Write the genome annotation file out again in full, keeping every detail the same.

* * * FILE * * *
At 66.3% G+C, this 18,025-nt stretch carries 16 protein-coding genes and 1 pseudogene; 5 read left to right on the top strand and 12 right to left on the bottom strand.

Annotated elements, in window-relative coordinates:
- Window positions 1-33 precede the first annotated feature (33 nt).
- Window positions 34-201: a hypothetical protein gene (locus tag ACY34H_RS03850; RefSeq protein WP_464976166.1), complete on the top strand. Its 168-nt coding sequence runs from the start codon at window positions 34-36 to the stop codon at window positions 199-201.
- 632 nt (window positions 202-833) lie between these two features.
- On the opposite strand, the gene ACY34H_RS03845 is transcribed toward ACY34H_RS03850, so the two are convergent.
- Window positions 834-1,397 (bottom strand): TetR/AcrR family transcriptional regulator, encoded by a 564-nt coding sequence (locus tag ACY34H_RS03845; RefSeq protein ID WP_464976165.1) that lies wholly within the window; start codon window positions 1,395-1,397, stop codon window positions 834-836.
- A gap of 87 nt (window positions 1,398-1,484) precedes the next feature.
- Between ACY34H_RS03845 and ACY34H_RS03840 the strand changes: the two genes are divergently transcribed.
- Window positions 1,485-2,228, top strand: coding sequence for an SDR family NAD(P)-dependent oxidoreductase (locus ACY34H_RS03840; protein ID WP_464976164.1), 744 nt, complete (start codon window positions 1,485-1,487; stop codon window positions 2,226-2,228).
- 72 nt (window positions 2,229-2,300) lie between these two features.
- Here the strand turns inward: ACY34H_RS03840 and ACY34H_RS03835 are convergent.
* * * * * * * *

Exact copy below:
At 66.3% G+C, this 18,025-nt stretch carries 16 protein-coding genes and 1 pseudogene; 5 read left to right on the top strand and 12 right to left on the bottom strand.

Annotated elements, in window-relative coordinates:
- Window positions 1-33 precede the first annotated feature (33 nt).
- Window positions 34-201: a hypothetical protein gene (locus tag ACY34H_RS03850; RefSeq protein WP_464976166.1), complete on the top strand. Its 168-nt coding sequence runs from the start codon at window positions 34-36 to the stop codon at window positions 199-201.
- 632 nt (window positions 202-833) lie between these two features.
- On the opposite strand, the gene ACY34H_RS03845 is transcribed toward ACY34H_RS03850, so the two are convergent.
- Window positions 834-1,397 (bottom strand): TetR/AcrR family transcriptional regulator, encoded by a 564-nt coding sequence (locus tag ACY34H_RS03845; RefSeq protein ID WP_464976165.1) that lies wholly within the window; start codon window positions 1,395-1,397, stop codon window positions 834-836.
- A gap of 87 nt (window positions 1,398-1,484) precedes the next feature.
- Between ACY34H_RS03845 and ACY34H_RS03840 the strand changes: the two genes are divergently transcribed.
- Window positions 1,485-2,228, top strand: coding sequence for an SDR family NAD(P)-dependent oxidoreductase (locus ACY34H_RS03840; protein ID WP_464976164.1), 744 nt, complete (start codon window positions 1,485-1,487; stop codon window positions 2,226-2,228).
- 72 nt (window positions 2,229-2,300) lie between these two features.
- Here the strand turns inward: ACY34H_RS03840 and ACY34H_RS03835 are convergent.